We drove from Shelbourne County to Freeport, including a short ride on the coolest ferry I have ever seen, the Petit Princess. Due to the huge tides, there on the edge of the Bay of Fundy, you drive down through the low tide zone onto a landing barge. During the winter Petit Princess runs only when a car shows up.
Many were part of the St. Mary’s Coastal Alliance and deep in a battle to protect their community from salmon feedlots. Despite their fight, several Cooke Aquaculture farms had been anchored in their waters right on top of prime lobster fishing grounds.
The two pen sets in St. Mary Bay holding a million farm salmon each are spaced only about 1,200m apart. I watched the 2 million farm salmon riding the Atlantic swells right in front of Sandy’s home. Sandy worked for years to build a home looking out to sea and now she is staring at two industrial feedlots.
Kathaleen has a farm so close she and her husband are looking right into the pens. She has posted videos on You Tube of the daily operations there.
I hear stories of how the people of Brier Island can’t open their windows due the farm salmon waste on the beach. The value of their homes have fallen.
St. Mary Bay lobster are the highest valued lobster in Canada. Merchants around the world specifically seek out these lobster due to their high protein content which means they survive shipping better than any others.
People like Karen Crocker and others submitted over 1,000 documents to the Environmental Assessment process for these farms and did not receive a single response from the government! “The Environmental Impact Assessment, report is an assessment of how the environment could impact the farms, not how the farms will impact the environment,” says Sandy who seems to know everything about the thick report.
When the fishermen of Freeport refused to give the salmon farmers a place at the dock, government threatened them saying if they didn’t give the fish farmers space, they would not fix the dock. The fishermen said they would fix the dock themselves.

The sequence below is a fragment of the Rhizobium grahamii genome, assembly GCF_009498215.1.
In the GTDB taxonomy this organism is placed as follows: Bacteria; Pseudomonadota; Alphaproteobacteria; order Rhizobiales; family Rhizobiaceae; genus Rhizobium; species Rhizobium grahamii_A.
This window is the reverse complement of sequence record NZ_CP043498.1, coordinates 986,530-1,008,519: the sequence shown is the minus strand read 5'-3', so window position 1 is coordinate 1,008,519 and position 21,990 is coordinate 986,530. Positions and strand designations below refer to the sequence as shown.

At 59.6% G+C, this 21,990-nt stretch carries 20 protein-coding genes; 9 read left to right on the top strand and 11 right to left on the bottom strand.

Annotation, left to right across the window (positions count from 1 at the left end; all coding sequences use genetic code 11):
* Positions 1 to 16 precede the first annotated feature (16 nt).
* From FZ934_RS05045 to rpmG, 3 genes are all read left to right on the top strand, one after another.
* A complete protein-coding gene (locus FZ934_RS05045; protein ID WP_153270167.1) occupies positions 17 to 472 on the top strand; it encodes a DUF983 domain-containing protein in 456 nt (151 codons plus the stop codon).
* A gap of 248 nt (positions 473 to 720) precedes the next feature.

“Feels like we are playing a game with a bunch of cheaters,” said one resident over our dinner - unbelievably delicious lobster chowder.
I was told about a study in West Bay. Before the salmon farms moved in DFO found 12 – 14 lobster per square meter, after one production cycle there were no lobsters. “No one will eat a lobster from West Bay.” They tell me Harper pulled funding for the Lobster Lab, so government research on the most lucrative local fishery has been shut down. I tell they are going to have to do it themselves. The wealth of first hand knowledge in the room is impressive. They know their fish.
While Cooke Aquaculture tries to appease residents by saying they will be using less than 1% of the bay, the fishermen point out that only 10% of the bay is fishable and so 1/10th of their fishing grounds will be lost, under salmon farms. This reminds me of what happened to my prawn fishermen neighbours back in Echo Bay. The farms sat down on some of their best fishing grounds in Sir Edmund Bay, Misty Pass, Burdwood, Simoom Sound etc….
“We pay $2,000 a year to fish lobster,” says Sheldon. “Government doesn’t reduce that cost as they take away the places we can fish.”
But they all know that the problem is not just the area under the farms. The problem pours out of the farms as their bay is used as a dump. Cooke never cleans up after their fish, they never shovel their manure.
“Lobsters are real fussy about spawning habitat,” says Frank. The lobster spawn on cobble bottom in sheltered bays – the same place the fish farmers are muscling their way into. DFO tells them the lobster will find another place. That may well be, but what about the community fishery?
We lost the cod, scallops, herring and now DFO is killing our Lobster. “The Environmental Assessment never even mentioned Lobster landings for Digby County,” says Sandy. They tell me that Cooke Aquaculture is now taking the bulk of the herring to make into farm salmon food and “we are getting the scraps.”
The guys tell me every community that has a salmon farm wants to get rid of it. I hear the New Brunswick fishermen were too scared to tell everyone what happened to them. The families that could afford it went offshore.
The local First Nation’s worked to restore the Bear River salmon. For 4 years they limed the river and cleared out old dams and debris. The salmon liked what they did and began returning! Success! Then the next year a whole lot of salmon appeared, but they “did not look right.” DFO came to the village and told residents they were escaped farm salmon and that they should not eat them, but some had already been eaten. The hungry farm salmon bred to eat, attacked and ate the young wild salmon restored to the river. Thirteen chiefs of Nova Scotia signed a statement opposing Cooke Aquaculture sites in St. Mary Bay due to impact on the wild Atlantic salmon of the Inner Bay of Fundy. But similar to the First Nations in BC, they have been ignored there are fewer than 300 wild salmon left.
In closing I want to say Nova Scotia is one of the most beautiful places I have ever been. The wide open Atlantic, the beautiful homes and gardens, the rivers and trees in fall foliage are absolutely lovely. The people have fire in their eyes. They are deeply attached to their communities and the communities are banding together. Everyone knows the people we talked to in the last community. Nova Scotia is an incredible part of Canada.